Crop Insurer OK’d to Deploy UAVs for Damage Assessment

UAO Staff
Posted by UAO Staff
on April 22, 2015 No Comments

Decatur, Ill.-based ADM Crop Risk Services (ADM CRS) says it has received regulatory approval from the Federal Aviation Administration (FAA) to commercially operate unmanned aerial vehicles (UAVs) to expedite and improve claims processing.

ADM CRS, a subsidiary of Chicago-based Archer Daniels Midland Co. (ADM), will use the UAVs to identify and measure damaged acres, corn stand counts, wind-blown or green snap acres, hail damage, and prevented planting acreage or acreage without crop vegetation.

The automated aircraft will be able to take off and land by itself. According to the exemption grant, the UAV is a DJI Phantom 2 Vision.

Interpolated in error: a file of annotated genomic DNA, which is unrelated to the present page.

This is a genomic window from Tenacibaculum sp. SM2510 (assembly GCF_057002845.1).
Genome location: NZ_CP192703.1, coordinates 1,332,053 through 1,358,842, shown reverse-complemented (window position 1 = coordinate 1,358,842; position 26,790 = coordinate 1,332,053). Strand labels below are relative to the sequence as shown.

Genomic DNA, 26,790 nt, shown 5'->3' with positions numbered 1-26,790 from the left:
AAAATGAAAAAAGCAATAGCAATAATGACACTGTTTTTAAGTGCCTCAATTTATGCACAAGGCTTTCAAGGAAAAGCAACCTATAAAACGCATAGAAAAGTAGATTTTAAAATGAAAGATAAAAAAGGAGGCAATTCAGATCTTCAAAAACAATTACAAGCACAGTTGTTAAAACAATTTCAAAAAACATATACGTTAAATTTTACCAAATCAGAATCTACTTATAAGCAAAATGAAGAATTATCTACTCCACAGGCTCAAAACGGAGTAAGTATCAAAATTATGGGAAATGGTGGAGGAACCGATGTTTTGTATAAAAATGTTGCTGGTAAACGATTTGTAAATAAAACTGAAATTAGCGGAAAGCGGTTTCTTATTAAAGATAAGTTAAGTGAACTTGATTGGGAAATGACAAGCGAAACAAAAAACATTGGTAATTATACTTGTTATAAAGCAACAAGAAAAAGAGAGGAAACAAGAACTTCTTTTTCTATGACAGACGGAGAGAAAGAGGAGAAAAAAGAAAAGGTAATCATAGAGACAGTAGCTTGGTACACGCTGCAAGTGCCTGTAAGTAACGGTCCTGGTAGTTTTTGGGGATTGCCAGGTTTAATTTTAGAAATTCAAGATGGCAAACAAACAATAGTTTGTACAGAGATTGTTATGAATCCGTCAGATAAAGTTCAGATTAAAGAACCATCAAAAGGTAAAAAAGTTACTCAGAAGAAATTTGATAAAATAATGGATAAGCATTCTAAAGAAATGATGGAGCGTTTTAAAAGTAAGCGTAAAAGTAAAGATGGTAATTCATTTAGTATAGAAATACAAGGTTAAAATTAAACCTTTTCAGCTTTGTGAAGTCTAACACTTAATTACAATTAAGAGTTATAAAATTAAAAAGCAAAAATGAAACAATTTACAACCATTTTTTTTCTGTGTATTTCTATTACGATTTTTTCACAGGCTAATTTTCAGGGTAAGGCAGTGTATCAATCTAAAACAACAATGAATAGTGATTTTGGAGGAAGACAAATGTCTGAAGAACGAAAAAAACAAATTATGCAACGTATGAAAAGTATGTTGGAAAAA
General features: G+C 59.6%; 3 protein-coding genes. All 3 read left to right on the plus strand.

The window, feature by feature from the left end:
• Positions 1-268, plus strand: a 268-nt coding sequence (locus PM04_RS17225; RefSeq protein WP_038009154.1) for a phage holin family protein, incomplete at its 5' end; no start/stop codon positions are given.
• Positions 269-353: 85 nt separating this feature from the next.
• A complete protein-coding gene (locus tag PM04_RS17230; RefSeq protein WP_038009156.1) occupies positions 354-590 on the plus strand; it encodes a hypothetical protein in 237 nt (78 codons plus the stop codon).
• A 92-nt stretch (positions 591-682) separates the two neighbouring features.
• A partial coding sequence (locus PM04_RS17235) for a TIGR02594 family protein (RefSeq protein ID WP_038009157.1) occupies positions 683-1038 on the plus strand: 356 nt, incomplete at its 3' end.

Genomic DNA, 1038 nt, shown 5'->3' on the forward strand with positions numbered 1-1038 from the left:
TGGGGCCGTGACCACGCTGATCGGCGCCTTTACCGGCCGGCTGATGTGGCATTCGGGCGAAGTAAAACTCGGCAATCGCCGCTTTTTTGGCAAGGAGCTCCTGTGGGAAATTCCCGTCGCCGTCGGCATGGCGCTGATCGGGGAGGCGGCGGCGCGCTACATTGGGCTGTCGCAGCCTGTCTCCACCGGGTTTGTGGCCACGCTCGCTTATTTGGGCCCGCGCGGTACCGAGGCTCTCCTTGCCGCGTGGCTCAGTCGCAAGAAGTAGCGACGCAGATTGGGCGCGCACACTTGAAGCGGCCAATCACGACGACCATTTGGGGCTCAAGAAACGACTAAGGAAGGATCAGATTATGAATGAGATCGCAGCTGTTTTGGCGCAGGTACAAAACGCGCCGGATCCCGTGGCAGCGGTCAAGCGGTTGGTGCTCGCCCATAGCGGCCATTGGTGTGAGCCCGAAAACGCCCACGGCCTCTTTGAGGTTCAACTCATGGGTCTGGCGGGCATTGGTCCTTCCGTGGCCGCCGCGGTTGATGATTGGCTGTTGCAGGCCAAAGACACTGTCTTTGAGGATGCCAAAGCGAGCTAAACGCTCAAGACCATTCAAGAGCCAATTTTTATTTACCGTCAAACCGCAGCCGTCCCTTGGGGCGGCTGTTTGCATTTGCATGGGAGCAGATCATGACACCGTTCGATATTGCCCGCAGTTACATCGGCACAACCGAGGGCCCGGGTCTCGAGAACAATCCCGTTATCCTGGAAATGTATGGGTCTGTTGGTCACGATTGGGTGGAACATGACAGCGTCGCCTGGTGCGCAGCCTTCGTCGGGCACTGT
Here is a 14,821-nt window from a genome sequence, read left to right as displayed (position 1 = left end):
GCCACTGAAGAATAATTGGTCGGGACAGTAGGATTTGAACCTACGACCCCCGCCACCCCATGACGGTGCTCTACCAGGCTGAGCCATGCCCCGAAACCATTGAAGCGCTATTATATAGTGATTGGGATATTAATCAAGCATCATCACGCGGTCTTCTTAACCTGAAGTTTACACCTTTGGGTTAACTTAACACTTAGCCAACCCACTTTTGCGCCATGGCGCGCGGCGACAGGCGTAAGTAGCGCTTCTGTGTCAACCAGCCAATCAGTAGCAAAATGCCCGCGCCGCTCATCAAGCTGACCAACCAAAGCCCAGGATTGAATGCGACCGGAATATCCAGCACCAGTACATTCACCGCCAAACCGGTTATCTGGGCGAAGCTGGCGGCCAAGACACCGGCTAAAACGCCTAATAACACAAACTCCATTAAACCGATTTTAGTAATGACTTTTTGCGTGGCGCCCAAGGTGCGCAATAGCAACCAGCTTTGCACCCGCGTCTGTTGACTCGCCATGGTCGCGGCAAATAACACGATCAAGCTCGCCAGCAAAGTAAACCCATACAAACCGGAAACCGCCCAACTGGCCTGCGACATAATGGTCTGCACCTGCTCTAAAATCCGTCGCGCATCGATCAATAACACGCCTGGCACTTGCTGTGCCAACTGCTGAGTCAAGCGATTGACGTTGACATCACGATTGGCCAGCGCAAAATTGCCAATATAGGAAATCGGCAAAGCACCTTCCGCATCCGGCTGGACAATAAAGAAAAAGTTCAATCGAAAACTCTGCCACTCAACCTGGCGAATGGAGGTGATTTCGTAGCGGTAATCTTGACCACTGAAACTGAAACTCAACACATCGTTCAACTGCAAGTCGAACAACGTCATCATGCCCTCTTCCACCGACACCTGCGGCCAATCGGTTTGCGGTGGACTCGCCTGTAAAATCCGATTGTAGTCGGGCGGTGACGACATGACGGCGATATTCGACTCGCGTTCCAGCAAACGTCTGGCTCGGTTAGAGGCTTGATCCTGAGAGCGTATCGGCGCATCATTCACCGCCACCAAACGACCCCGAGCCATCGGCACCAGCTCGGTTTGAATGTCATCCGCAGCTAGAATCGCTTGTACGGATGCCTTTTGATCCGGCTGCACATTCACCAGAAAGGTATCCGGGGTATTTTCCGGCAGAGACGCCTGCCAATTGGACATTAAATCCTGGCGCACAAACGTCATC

ADM is developing proprietary software that enables the UAVs to automatically download measurements and information as images are taken – allowing data analysis and claims processing to begin almost immediately.

ADM CRS will continue to develop and test the technology through the 2015 crop year and plans to launch the system for customers in 2016. It will initially be rolled out to customers in the Midwest first, followed by other regions.

“Our innovative UAV technology – which includes not only the vehicles, but the software to integrate them smoothly into our Aeros suite of claims software – allows us to locate and calculate crop damage and transfer that information into a claim quickly, accurately and efficiently, so our customers can get their payments faster than ever before,” says Greg Mills, president of ADM CRS.

“The FAA exemption means we are on track to have this technology in the air for our customers next year,” he notes.

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